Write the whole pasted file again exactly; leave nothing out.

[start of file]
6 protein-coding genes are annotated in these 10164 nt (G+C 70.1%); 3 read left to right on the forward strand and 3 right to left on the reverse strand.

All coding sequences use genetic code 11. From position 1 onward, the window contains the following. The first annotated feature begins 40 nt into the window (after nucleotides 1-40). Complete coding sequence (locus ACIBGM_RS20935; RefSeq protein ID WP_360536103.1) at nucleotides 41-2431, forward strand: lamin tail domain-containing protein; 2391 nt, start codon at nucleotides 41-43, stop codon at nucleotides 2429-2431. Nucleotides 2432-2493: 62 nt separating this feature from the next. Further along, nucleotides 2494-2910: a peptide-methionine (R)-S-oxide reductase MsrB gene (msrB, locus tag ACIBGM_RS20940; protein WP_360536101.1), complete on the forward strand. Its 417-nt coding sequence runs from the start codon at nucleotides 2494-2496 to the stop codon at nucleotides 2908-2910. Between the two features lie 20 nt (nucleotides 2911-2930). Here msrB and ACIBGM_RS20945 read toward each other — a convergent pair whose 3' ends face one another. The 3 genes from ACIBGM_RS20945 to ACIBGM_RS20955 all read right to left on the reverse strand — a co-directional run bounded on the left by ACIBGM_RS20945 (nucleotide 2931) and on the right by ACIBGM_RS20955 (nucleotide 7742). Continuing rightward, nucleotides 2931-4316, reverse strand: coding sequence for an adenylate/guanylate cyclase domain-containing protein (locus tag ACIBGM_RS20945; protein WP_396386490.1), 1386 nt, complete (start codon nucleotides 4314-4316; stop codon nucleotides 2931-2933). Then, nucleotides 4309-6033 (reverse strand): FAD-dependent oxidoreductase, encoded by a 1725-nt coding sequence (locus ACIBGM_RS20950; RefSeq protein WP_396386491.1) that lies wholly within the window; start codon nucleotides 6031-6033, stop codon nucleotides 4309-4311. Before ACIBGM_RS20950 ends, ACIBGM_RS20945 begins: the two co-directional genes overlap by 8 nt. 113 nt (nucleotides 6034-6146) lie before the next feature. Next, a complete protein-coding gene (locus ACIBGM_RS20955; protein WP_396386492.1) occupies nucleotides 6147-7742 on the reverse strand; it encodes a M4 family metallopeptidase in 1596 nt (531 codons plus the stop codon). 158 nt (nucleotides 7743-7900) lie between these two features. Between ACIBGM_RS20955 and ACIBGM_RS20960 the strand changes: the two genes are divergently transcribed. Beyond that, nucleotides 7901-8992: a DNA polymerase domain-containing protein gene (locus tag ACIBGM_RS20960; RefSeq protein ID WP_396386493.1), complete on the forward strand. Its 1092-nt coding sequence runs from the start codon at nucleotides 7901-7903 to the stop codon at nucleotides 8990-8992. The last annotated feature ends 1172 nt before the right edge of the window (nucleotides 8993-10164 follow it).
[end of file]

6 protein-coding genes are annotated in these 10164 nt (G+C 70.1%); 3 read left to right on the forward strand and 3 right to left on the reverse strand.

All coding sequences use genetic code 11. From position 1 onward, the window contains the following. The first annotated feature begins 40 nt into the window (after nucleotides 1-40). Complete coding sequence (locus ACIBGM_RS20935; RefSeq protein ID WP_360536103.1) at nucleotides 41-2431, forward strand: lamin tail domain-containing protein; 2391 nt, start codon at nucleotides 41-43, stop codon at nucleotides 2429-2431. Nucleotides 2432-2493: 62 nt separating this feature from the next. Further along, nucleotides 2494-2910: a peptide-methionine (R)-S-oxide reductase MsrB gene (msrB, locus tag ACIBGM_RS20940; protein WP_360536101.1), complete on the forward strand. Its 417-nt coding sequence runs from the start codon at nucleotides 2494-2496 to the stop codon at nucleotides 2908-2910. Between the two features lie 20 nt (nucleotides 2911-2930). Here msrB and ACIBGM_RS20945 read toward each other — a convergent pair whose 3' ends face one another. The 3 genes from ACIBGM_RS20945 to ACIBGM_RS20955 all read right to left on the reverse strand — a co-directional run bounded on the left by ACIBGM_RS20945 (nucleotide 2931) and on the right by ACIBGM_RS20955 (nucleotide 7742). Continuing rightward, nucleotides 2931-4316, reverse strand: coding sequence for an adenylate/guanylate cyclase domain-containing protein (locus tag ACIBGM_RS20945; protein WP_396386490.1), 1386 nt, complete (start codon nucleotides 4314-4316; stop codon nucleotides 2931-2933). Then, nucleotides 4309-6033 (reverse strand): FAD-dependent oxidoreductase, encoded by a 1725-nt coding sequence (locus ACIBGM_RS20950; RefSeq protein WP_396386491.1) that lies wholly within the window; start codon nucleotides 6031-6033, stop codon nucleotides 4309-4311. Before ACIBGM_RS20950 ends, ACIBGM_RS20945 begins: the two co-directional genes overlap by 8 nt. 113 nt (nucleotides 6034-6146) lie before the next feature. Next, a complete protein-coding gene (locus ACIBGM_RS20955; protein WP_396386492.1) occupies nucleotides 6147-7742 on the reverse strand; it encodes a M4 family metallopeptidase in 1596 nt (531 codons plus the stop codon). 158 nt (nucleotides 7743-7900) lie between these two features. Between ACIBGM_RS20955 and ACIBGM_RS20960 the strand changes: the two genes are divergently transcribed. Beyond that, nucleotides 7901-8992: a DNA polymerase domain-containing protein gene (locus tag ACIBGM_RS20960; RefSeq protein ID WP_396386493.1), complete on the forward strand. Its 1092-nt coding sequence runs from the start codon at nucleotides 7901-7903 to the stop codon at nucleotides 8990-8992. The last annotated feature ends 1172 nt before the right edge of the window (nucleotides 8993-10164 follow it).